Britain's government has dropped plans to introduce a mainly-elected upper house of parliament, Deputy Prime Minister Nick Clegg announced on Monday, in a serious blow to the ruling coalition.
Clegg said Prime Minister David Cameron's Conservative party had failed to back the reforms of the House of Lords, and said his Liberal Democrats would now drop their support for changes to parliamentary constituencies.
"I can confirm today that we do not intend to proceed with the bill (for House of Lords reform) in this parliament," Clegg told a news conference.
"The Conservative Party is not honouring the commitment to Lords reform and as a result part of our contract has now been broken."
The move by the centrist Liberal Democrats, who formed the coalition with the centre-right Conservatives after elections in May 2010, will put severe strain on the partnership.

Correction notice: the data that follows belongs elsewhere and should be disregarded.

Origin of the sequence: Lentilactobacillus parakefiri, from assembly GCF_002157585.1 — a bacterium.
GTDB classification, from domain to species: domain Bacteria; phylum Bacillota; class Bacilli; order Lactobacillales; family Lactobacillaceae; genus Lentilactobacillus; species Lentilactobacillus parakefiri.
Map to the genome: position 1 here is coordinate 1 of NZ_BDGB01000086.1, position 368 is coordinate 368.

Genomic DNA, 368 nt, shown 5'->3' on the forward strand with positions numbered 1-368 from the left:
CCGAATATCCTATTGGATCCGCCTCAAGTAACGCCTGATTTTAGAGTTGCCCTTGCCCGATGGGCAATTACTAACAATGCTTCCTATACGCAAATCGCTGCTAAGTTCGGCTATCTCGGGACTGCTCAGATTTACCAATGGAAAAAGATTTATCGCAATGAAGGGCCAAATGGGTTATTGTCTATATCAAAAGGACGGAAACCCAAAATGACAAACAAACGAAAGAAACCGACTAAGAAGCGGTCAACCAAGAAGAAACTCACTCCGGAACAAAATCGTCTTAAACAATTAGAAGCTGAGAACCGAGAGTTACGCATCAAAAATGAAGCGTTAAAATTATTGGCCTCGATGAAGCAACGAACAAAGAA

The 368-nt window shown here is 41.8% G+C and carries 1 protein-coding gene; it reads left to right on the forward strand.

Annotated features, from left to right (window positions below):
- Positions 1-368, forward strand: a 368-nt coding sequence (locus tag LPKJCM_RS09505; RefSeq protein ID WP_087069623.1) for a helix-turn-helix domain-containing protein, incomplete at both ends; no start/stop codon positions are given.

The Conservatives have long cherished plans to change the boundaries of parliamentary constituencies, which they have long regarded as giving them a disadvantage at the polls.
Elections are not due until 2015 but would have to be held earlier if the Conservatives lose their majority.
"Coalition works on mutual respect -- it is a reciprocal arrangement, a two-way street," Clegg said.
"So I have told the prime minister that when, in due course, parliament votes on boundary changes for the 2015 election, I will be instructing my party to oppose them."